Exhibition on view at the Smithsonian National Portrait Gallery, April 28, 2023 through February 25, 2024.
The year 1898 was a flashpoint that brought about profound geopolitical changes. Expanding beyond its continental bounds, the United States, a country born of an anticolonial struggle, transformed itself into an empire by seizing the remaining Spanish possessions in the Caribbean and the Pacific, and securing Hawai’i as part of its dominion. Three contentious events heralded this sea change: the Spanish-American War (henceforth the War of 1898), with its invasions of Cuba, Puerto Rico, the Philippines, and Guam; the Joint Resolution to annex Hawai’i; and the Philippine-American War. These events had profound implications for the lands involved, as well as for residents of the United States—and indeed for the course of modern history.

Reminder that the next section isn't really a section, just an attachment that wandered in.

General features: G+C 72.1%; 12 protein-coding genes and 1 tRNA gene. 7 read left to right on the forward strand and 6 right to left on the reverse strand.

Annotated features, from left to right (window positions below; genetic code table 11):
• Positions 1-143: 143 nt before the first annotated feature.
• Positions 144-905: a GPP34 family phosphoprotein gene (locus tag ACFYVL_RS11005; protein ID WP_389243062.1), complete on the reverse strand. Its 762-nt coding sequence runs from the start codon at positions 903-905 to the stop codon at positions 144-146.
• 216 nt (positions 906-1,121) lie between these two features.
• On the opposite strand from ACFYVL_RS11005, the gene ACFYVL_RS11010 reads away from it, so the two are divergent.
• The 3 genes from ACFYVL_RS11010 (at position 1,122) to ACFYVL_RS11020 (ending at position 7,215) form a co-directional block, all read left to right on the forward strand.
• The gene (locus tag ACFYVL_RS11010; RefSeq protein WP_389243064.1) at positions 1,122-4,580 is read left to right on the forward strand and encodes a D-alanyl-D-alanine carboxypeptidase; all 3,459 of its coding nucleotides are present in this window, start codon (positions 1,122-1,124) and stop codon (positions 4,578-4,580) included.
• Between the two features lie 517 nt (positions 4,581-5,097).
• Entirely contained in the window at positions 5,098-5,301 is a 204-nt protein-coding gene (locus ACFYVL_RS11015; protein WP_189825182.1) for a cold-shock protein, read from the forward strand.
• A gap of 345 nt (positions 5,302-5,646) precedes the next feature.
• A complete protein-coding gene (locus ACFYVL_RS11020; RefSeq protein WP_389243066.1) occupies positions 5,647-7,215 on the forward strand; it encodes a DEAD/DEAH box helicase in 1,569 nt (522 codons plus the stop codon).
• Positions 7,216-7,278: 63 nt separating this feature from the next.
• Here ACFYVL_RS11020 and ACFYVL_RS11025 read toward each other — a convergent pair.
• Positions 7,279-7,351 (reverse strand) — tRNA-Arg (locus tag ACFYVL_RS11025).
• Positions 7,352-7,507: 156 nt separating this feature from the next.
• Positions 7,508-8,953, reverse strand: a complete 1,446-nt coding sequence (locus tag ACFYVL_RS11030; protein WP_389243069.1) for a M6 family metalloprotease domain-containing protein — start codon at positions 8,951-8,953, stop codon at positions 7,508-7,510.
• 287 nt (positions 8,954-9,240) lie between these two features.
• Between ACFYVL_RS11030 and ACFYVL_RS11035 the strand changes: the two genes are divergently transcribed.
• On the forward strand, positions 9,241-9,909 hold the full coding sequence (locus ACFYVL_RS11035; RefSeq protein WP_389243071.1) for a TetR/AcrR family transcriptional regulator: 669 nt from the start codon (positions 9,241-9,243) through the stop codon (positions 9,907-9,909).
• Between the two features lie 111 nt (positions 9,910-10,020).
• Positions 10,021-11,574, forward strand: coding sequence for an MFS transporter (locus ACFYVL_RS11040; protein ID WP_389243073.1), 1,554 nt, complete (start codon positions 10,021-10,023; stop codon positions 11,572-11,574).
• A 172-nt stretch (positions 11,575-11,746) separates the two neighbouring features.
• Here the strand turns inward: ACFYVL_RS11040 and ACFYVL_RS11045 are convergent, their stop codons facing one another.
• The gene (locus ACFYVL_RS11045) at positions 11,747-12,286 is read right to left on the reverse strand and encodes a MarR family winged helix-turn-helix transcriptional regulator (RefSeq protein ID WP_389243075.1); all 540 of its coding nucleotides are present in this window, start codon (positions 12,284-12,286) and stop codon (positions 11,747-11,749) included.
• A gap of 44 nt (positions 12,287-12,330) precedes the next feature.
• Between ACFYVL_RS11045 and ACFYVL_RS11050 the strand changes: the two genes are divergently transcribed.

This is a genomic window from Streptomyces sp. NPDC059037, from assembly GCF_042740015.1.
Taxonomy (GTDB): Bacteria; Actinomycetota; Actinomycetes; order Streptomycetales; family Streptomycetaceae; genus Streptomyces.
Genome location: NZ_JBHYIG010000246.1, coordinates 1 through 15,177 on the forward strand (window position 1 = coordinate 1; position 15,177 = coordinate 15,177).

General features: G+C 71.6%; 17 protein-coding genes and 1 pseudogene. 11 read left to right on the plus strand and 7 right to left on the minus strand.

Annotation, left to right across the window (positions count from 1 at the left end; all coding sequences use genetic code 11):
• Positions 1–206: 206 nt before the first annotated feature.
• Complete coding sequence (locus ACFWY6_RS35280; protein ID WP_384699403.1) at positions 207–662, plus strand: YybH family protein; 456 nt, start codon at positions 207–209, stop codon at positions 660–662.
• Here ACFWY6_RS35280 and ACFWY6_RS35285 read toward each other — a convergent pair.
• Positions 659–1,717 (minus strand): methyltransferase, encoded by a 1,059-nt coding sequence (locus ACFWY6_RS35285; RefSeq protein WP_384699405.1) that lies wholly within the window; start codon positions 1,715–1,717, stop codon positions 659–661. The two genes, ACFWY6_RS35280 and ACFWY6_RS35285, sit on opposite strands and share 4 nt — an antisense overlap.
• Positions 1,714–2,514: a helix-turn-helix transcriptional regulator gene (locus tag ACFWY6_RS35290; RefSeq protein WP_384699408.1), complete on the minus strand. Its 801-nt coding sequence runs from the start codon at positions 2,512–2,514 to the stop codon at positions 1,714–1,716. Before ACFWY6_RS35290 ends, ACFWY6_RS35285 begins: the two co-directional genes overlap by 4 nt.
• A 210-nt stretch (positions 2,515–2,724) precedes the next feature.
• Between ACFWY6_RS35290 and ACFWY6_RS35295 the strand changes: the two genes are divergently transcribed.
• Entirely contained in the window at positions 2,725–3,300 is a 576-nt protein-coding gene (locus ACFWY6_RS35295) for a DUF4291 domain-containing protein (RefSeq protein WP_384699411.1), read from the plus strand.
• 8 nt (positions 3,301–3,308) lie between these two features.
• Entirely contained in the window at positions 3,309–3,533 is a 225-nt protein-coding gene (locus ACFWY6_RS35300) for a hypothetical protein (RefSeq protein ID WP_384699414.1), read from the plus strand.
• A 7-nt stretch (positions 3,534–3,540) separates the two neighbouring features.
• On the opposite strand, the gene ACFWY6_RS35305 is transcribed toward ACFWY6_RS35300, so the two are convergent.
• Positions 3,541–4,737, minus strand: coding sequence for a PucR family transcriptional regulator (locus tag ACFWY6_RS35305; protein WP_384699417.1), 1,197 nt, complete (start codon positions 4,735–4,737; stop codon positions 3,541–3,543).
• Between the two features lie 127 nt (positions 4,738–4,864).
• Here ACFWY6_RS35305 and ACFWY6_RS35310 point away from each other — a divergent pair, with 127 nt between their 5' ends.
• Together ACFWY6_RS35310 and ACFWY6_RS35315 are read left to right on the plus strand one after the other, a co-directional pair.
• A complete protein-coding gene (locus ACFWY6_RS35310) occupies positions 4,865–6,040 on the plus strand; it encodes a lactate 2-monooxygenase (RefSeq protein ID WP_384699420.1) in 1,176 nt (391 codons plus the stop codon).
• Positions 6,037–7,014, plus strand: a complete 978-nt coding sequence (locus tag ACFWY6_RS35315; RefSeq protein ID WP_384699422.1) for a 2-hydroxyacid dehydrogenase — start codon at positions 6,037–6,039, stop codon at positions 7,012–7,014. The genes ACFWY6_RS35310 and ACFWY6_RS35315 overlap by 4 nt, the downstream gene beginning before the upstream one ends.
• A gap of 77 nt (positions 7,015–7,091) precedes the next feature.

On the 125th anniversary of these conflicts, portraiture puts faces to these places and presents this history from multiple perspectives. Patrons of portraiture wielded the craft as an instrument of nation building, and in the lands whose sovereignty the United States assailed or dissolved, as a tool of resistance or affirmation. The legacy of U.S. imperialism continues to be contested today, both politically and constitutionally. This exhibition captures these debates and recognizes that the Smithsonian Institution’s collecting practices legitimized the imperial project.